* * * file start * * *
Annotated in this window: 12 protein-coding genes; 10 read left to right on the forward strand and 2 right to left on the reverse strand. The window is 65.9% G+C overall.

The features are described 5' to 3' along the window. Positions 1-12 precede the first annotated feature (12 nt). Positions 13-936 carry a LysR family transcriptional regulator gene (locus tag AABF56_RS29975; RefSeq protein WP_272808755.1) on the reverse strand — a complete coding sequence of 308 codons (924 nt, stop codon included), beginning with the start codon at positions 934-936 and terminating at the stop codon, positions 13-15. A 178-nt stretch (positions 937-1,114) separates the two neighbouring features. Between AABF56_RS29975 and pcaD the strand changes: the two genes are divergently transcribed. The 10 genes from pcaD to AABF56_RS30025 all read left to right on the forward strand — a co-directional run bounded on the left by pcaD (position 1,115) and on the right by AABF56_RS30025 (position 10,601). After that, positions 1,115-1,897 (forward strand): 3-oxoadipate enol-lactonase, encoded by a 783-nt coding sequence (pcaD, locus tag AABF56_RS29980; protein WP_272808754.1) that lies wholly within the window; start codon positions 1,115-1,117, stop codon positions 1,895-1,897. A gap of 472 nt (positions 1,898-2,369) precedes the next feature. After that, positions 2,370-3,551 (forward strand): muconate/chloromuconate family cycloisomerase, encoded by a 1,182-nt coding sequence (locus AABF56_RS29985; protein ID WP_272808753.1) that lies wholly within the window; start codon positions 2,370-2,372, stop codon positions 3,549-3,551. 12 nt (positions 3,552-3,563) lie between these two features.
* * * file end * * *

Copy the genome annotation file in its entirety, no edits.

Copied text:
Annotated in this window: 12 protein-coding genes; 10 read left to right on the forward strand and 2 right to left on the reverse strand. The window is 65.9% G+C overall.

The features are described 5' to 3' along the window. Positions 1-12 precede the first annotated feature (12 nt). Positions 13-936 carry a LysR family transcriptional regulator gene (locus tag AABF56_RS29975; RefSeq protein WP_272808755.1) on the reverse strand — a complete coding sequence of 308 codons (924 nt, stop codon included), beginning with the start codon at positions 934-936 and terminating at the stop codon, positions 13-15. A 178-nt stretch (positions 937-1,114) separates the two neighbouring features. Between AABF56_RS29975 and pcaD the strand changes: the two genes are divergently transcribed. The 10 genes from pcaD to AABF56_RS30025 all read left to right on the forward strand — a co-directional run bounded on the left by pcaD (position 1,115) and on the right by AABF56_RS30025 (position 10,601). After that, positions 1,115-1,897 (forward strand): 3-oxoadipate enol-lactonase, encoded by a 783-nt coding sequence (pcaD, locus tag AABF56_RS29980; protein WP_272808754.1) that lies wholly within the window; start codon positions 1,115-1,117, stop codon positions 1,895-1,897. A gap of 472 nt (positions 1,898-2,369) precedes the next feature. After that, positions 2,370-3,551 (forward strand): muconate/chloromuconate family cycloisomerase, encoded by a 1,182-nt coding sequence (locus AABF56_RS29985; protein ID WP_272808753.1) that lies wholly within the window; start codon positions 2,370-2,372, stop codon positions 3,549-3,551. 12 nt (positions 3,552-3,563) lie between these two features.